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J Sch Health. 1994 Nov;64(9):361-7.

Discriminating suicide ideation among high-risk youth.

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Reconnecting At-Risk Youth Research Program, University of Washington, Seattle 98195.


This study examined the hypothesis that among one group of high-risk youth--potential high school dropouts--key psychosocial factors would distinguish adolescents endorsing high suicide ideation from those who do not. Survey data compared high-risk youth with high suicide ideation (n = 43) with randomly selected samples of high-risk (n = 43) and "typical" youth (n = 42) without high suicide ideation. Repeat sampling of comparison groups verified results. Compared to high-risk and typical youth without suicide ideation, high-risk youth with high suicide ideation reported more psychosocial distress, problems with drug involvement, and disrupted family relations. They also described more unmet school goals and perceived a greater likelihood of dropping out of school. Discriminant analysis revealed that depression and low self-esteem were most effective in distinguishing between high-risk youth with and without high suicide ideation; family strain, anger, stress, and drug involvement also were differentiating factors. Implications for school-based screening and prevention programs are discussed within the context of the findings.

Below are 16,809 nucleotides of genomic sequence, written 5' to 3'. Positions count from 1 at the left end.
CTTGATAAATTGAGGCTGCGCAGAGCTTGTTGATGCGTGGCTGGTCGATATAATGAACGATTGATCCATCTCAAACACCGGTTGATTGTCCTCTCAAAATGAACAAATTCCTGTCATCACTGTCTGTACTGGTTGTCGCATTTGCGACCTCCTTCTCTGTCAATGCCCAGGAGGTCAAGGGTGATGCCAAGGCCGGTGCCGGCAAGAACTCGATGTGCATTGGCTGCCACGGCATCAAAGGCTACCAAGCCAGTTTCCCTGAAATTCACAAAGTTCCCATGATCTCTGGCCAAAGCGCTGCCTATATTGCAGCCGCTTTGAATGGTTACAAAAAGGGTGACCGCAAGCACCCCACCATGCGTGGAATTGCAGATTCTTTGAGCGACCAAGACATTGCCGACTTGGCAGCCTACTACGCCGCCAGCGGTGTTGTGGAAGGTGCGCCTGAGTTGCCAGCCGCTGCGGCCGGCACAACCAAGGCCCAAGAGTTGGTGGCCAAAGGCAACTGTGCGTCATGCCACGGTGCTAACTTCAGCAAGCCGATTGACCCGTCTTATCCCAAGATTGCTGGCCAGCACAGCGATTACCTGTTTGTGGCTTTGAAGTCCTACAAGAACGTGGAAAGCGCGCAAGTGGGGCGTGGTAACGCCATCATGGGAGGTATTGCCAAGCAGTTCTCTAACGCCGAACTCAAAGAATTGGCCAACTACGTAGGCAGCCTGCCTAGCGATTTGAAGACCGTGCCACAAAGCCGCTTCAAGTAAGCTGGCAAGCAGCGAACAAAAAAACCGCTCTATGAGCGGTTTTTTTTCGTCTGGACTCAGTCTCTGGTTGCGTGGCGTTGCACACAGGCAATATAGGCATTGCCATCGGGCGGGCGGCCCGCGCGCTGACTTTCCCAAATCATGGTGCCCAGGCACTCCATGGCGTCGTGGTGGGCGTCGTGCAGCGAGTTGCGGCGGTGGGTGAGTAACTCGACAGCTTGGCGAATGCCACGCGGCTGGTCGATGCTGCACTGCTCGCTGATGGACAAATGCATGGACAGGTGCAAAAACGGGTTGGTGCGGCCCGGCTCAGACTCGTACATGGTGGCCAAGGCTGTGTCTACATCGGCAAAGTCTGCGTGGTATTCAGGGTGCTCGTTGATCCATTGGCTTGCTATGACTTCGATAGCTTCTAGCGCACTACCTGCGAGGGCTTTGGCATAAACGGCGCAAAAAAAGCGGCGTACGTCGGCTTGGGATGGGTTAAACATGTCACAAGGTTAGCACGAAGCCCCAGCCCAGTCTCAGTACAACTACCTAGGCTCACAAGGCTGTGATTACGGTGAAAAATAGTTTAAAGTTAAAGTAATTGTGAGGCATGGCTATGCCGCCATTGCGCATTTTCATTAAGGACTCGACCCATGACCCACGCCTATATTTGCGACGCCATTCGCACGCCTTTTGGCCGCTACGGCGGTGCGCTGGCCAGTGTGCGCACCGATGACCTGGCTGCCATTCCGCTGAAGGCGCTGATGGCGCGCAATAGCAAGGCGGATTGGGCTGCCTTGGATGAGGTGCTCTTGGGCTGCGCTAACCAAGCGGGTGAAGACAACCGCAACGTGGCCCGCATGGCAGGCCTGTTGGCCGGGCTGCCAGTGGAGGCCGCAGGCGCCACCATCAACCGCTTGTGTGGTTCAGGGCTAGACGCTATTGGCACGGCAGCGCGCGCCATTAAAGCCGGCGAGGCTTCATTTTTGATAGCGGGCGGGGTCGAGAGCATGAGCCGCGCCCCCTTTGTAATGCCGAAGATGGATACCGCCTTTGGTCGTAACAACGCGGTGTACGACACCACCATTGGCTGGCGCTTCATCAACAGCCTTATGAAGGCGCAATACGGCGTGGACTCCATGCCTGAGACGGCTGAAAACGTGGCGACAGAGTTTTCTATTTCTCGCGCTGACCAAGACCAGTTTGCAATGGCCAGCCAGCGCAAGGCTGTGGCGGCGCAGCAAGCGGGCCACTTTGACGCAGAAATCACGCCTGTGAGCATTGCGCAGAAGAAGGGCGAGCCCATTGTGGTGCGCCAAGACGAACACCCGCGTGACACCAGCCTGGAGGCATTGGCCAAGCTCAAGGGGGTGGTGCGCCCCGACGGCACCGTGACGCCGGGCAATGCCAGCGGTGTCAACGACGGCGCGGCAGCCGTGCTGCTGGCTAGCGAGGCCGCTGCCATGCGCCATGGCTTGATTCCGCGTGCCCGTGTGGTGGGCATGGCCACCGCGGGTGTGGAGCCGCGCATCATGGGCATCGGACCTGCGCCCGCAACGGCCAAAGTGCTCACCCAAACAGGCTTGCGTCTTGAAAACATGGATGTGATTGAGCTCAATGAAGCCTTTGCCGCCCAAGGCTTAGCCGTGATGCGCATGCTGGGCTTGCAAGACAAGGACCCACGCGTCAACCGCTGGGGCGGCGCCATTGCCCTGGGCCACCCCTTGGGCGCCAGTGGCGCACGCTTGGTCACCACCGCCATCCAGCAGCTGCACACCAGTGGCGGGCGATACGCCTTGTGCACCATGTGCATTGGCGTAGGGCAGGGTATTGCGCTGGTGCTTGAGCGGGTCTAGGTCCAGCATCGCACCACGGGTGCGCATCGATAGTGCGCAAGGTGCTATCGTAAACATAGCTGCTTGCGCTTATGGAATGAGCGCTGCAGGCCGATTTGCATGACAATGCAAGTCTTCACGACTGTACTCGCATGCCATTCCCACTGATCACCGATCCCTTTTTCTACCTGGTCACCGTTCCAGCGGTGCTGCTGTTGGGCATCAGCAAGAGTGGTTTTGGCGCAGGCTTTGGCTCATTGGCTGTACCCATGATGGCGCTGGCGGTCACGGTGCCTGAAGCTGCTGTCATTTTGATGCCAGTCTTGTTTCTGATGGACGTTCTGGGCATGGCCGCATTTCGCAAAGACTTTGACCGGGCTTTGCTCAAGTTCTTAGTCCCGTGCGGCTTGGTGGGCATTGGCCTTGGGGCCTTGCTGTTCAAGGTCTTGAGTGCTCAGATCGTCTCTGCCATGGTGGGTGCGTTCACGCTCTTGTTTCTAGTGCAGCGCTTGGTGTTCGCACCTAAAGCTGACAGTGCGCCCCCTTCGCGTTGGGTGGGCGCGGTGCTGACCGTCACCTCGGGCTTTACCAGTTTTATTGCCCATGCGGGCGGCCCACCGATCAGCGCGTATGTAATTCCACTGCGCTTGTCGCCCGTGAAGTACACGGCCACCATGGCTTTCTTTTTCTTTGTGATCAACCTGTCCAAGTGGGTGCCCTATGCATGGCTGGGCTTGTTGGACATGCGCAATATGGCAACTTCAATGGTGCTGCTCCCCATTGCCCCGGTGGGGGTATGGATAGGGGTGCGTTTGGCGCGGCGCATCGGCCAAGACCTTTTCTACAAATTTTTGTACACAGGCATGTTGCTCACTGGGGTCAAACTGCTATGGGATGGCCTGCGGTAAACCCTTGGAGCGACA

[Indexed for MEDLINE]

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